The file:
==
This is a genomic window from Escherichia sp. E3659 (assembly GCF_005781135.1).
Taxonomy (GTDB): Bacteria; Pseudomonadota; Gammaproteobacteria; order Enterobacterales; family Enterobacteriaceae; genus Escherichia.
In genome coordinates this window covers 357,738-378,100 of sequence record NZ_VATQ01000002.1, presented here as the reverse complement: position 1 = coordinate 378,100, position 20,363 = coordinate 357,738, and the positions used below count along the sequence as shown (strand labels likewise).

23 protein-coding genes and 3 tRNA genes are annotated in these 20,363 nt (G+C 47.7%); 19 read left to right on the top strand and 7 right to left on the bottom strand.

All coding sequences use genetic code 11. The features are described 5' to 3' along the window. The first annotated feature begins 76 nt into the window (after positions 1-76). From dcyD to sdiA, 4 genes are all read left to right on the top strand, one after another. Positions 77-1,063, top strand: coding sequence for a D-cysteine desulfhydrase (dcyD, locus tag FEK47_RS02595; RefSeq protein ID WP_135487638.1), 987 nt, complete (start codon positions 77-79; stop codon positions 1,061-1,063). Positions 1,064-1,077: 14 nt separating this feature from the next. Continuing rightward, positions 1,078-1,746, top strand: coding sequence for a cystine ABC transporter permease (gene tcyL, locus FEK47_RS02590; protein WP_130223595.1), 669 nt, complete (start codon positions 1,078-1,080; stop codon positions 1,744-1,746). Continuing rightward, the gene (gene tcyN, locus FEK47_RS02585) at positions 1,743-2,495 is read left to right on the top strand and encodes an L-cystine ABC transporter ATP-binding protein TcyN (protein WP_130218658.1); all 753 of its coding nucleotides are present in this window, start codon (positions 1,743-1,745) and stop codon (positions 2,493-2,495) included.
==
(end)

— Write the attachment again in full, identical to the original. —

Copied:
This is a genomic window from Escherichia sp. E3659 (assembly GCF_005781135.1).
Taxonomy (GTDB): Bacteria; Pseudomonadota; Gammaproteobacteria; order Enterobacterales; family Enterobacteriaceae; genus Escherichia.
In genome coordinates this window covers 357,738-378,100 of sequence record NZ_VATQ01000002.1, presented here as the reverse complement: position 1 = coordinate 378,100, position 20,363 = coordinate 357,738, and the positions used below count along the sequence as shown (strand labels likewise).

23 protein-coding genes and 3 tRNA genes are annotated in these 20,363 nt (G+C 47.7%); 19 read left to right on the top strand and 7 right to left on the bottom strand.

All coding sequences use genetic code 11. The features are described 5' to 3' along the window. The first annotated feature begins 76 nt into the window (after positions 1-76). From dcyD to sdiA, 4 genes are all read left to right on the top strand, one after another. Positions 77-1,063, top strand: coding sequence for a D-cysteine desulfhydrase (dcyD, locus tag FEK47_RS02595; RefSeq protein ID WP_135487638.1), 987 nt, complete (start codon positions 77-79; stop codon positions 1,061-1,063). Positions 1,064-1,077: 14 nt separating this feature from the next. Continuing rightward, positions 1,078-1,746, top strand: coding sequence for a cystine ABC transporter permease (gene tcyL, locus FEK47_RS02590; protein WP_130223595.1), 669 nt, complete (start codon positions 1,078-1,080; stop codon positions 1,744-1,746). Continuing rightward, the gene (gene tcyN, locus FEK47_RS02585) at positions 1,743-2,495 is read left to right on the top strand and encodes an L-cystine ABC transporter ATP-binding protein TcyN (protein WP_130218658.1); all 753 of its coding nucleotides are present in this window, start codon (positions 1,743-1,745) and stop codon (positions 2,493-2,495) included.